- In addition to the University of Constance and the Georgia Tech Research Institute, the Solar Energy Research Institute in Singapore now also uses a SCHMID APCVD system for its research projects
- Cost-effective coating will help to achieve breakthrough modern cell concepts
More than 100 SCHMID APCVD systems are already in use for solar cell mass production worldwide. Several research institutes are now also actively working on modern cell concepts such as PERL (Passivated Emitter and Rear Locally diffusion) or IBC (Interdigitated Back Contact) which can be produced more cost-effectively with the help of APCVD coatings.
“Our APCVD systems are very sophisticated and have proven their value in the mass production of IBC solar cells. Therefore, researchers will certainly find other ways to achieve high efficiency breakthrough cell concepts with this technology,” says Dr. Christian Buchner, Vice President of the SCHMID Group. And this is precisely what research institutes are working on. The globally active SCHMID Group’s APCVD system can apply boron and phosphorus diffusion sources in varying thicknesses and concentrations to provide flexibility in the design of modern emitters on all base materials. Moreover, it is possible to harmonize the dopant sources for a codiffusion with one another in a way that one high-temperature step is sufficient.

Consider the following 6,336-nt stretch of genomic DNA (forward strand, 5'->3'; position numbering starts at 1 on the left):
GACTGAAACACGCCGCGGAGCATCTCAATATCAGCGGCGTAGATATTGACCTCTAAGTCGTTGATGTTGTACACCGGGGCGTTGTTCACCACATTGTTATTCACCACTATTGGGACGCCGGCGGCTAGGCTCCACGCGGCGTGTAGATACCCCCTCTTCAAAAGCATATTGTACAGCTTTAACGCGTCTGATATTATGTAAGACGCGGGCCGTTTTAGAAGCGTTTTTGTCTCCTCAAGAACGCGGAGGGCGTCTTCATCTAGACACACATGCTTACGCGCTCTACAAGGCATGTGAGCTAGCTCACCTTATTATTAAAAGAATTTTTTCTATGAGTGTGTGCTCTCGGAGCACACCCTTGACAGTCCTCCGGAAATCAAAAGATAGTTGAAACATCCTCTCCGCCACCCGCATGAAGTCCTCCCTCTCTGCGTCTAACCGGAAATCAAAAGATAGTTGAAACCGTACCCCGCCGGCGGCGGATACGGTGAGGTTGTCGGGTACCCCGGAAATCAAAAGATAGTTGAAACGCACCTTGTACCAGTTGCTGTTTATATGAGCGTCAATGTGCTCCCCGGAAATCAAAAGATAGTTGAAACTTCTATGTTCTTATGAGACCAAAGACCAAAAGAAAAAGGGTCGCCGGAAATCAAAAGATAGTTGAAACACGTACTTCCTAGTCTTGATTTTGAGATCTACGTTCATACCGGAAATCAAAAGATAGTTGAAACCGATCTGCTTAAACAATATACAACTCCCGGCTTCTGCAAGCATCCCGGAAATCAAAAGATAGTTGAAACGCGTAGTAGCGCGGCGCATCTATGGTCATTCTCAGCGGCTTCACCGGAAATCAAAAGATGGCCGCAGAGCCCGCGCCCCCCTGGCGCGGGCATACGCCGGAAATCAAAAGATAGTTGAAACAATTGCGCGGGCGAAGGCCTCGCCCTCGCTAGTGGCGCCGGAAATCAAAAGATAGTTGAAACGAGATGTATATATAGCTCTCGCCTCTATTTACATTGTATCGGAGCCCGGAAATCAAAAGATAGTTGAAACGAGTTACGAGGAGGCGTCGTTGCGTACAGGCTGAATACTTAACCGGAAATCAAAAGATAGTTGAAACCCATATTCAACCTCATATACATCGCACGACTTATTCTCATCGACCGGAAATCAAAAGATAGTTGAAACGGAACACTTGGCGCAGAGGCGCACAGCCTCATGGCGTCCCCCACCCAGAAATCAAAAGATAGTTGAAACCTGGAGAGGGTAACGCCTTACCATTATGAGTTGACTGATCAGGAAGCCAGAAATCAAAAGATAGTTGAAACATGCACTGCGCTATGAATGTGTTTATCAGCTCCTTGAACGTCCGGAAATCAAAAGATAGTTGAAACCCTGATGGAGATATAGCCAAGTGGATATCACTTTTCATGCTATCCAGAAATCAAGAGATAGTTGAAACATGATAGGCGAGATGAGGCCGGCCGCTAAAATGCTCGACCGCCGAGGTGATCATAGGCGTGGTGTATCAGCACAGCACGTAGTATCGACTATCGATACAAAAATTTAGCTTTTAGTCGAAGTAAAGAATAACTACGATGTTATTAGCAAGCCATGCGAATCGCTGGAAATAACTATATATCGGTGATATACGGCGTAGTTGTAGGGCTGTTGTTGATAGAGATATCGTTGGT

Contrary to other methods, the coating with APCVD (Atmospheric Pressure Chemical Vapor Deposition) is cost-effective and yet flexible, since multiple injection heads in series enable the application of the source layer and the cap layer in a single pass. The principle: gases stream out of separate channels, and when they come into contact with preheated wafers, they deposit a homogeneous glass layer. The wafers to be coated pass through the APCVD system in five parallel tracks. Thus, a throughput of up to 4000 wafers per hour is achieved.
More than 100 APCVD conveyor furnaces of the equipment manufacturer SCHMID are already in use for wafer coating worldwide.